Skip to main content

The former No. 2 man at



-- accused by federal prosecutors of defrauding the government -- has landed a new job.

Robert Blyskal is filling the newly created position of co-president and operating chief at retail Web site consultant

GSI Commerce


. Blyskal last served as executive vice president of operations at Medco, where he reportedly carried out "Monday-morning beatings" designed to punish employees who failed to meet aggressive performance targets. He ended his 11-year career at the $9.4 billion company -- which ranks as the nation's largest pharmacy benefits manager -- as a government investigation into Medco's business practices moved toward formal charges last year.

Blyskal now assumes control of operations at a much smaller ship. Last year, GSI failed to muster even 1% of the sales enjoyed by giant Medco. The company is instead a rare Internet survivor that still is pursuing its first full year of profitability. And it is known for indulging, rather than punishing, its employees.

In late 2001 -- when other Internet companies were busy going under -- GSI still doted on a 450-member staff that, since then, has more than doubled in size.

"Dogs are welcome to accompany their owners to the office," the

Philadelphia Inquirer

reported. "A basketball court dominates the interior. ... Employees of the Web retailer are laid-back -- not laid off."

That same year, GSI founding CEO Michael Rubin -- then barely 30 -- ranked as the highest-paid CEO in his age group, according to

Chief Executive

magazine. Rubin launched his first company when he was still a teenager and followed up with GSI, now an e-tailer for big names such as Athlete's Foot and NASCAR, when he was 25. He has run the company ever since.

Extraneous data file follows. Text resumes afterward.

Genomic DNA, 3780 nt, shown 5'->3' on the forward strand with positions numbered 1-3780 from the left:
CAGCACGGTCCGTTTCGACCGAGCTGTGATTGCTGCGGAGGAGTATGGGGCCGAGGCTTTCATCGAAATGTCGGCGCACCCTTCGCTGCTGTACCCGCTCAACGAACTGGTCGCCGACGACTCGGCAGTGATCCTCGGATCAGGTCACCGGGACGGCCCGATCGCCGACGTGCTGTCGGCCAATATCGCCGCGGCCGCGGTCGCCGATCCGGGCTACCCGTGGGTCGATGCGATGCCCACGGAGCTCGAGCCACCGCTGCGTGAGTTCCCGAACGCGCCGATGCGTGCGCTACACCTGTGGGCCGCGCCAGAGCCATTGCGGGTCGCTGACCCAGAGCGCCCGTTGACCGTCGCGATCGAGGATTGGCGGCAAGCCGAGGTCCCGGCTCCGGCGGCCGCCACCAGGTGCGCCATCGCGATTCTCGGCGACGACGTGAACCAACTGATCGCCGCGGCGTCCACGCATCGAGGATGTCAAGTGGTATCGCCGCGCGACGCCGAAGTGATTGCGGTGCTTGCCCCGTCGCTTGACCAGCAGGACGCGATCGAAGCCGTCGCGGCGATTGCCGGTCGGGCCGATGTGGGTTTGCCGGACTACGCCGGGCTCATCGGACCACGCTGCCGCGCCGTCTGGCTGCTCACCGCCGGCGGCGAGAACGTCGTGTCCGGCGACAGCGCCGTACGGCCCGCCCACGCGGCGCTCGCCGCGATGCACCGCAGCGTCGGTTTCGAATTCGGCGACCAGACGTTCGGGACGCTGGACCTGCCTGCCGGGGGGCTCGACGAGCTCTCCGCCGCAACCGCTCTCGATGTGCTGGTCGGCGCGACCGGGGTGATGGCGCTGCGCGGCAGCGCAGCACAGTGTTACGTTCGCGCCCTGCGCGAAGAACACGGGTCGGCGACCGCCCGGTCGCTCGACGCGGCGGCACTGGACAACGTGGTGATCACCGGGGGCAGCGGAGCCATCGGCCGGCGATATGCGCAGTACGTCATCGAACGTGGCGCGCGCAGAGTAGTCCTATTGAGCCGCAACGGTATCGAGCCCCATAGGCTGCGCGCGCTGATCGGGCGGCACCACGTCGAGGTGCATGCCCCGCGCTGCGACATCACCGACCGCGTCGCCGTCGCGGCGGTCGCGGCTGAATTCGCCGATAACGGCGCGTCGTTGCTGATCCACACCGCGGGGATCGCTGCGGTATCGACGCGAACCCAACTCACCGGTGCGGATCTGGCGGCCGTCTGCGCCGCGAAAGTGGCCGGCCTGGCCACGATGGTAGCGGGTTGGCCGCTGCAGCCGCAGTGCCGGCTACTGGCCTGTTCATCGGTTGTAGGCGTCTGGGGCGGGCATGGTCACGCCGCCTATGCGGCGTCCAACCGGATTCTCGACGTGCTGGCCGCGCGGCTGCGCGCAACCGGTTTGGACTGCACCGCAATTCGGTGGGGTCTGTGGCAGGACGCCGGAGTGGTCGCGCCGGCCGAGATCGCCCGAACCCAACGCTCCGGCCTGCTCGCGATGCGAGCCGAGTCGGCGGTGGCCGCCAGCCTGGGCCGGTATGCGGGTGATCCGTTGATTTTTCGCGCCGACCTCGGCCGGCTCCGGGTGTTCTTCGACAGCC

Scroll to Continue

TheStreet Recommends

But Rubin is now making room for Blyskal -- a 25-year veteran of more traditional corporate America -- to share the office of president.

"Bob is very well-versed in the operations of a multibillion-dollar company," explained Greg Ryan, director of corporate communications for GSI. "We're looking for Bob to take us to the next step."

During Blyskal's last full year at the company, Medco filled 82 million prescriptions for customers all over the country. It also found itself embroiled in a growing federal probe that was formalized in a whistleblower lawsuit filed by U.S. Attorney Patrick Meehan last September. More recently, Meehan -- a Philadelphia prosecutor known for his tough stance against health care fraud -- expanded his case against Medco by singling out Blyskal as one of only two named defendants besides the company itself.

Meehan has accused Medco of ripping off government customers and then intentionally covering its tracks. And he has portrayed Blyskal as a key player in the alleged scheme.

Blyskal "is charged with causing the submission of false claims to the United States by conducting a coverup of intentional destruction of patient prescriptions ... and making misleading statements about that coverup when questioned by the Department of Justice."

Meehan has also blamed Blyskal for approving a generous severance package for a second named defendant, Diane Collins, who was allegedly involved in the scheme.

Collins left Medco in early 2001 and has since begun exercising her Fifth Amendment right to silence when questioned by the government. Blyskal departed the company in March 2003 -- the same month he was questioned by federal authorities -- and asserted that "health concerns prevented him from providing further testimony" less than two months later.